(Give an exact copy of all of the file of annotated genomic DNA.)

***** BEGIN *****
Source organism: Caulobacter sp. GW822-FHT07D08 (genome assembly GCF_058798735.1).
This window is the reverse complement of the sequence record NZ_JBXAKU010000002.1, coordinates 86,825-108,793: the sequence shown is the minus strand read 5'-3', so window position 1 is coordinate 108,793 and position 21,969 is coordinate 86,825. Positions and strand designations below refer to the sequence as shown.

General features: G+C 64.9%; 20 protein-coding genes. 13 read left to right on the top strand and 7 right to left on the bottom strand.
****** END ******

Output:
Source organism: Caulobacter sp. GW822-FHT07D08 (genome assembly GCF_058798735.1).
This window is the reverse complement of the sequence record NZ_JBXAKU010000002.1, coordinates 86,825-108,793: the sequence shown is the minus strand read 5'-3', so window position 1 is coordinate 108,793 and position 21,969 is coordinate 86,825. Positions and strand designations below refer to the sequence as shown.

General features: G+C 64.9%; 20 protein-coding genes. 13 read left to right on the top strand and 7 right to left on the bottom strand.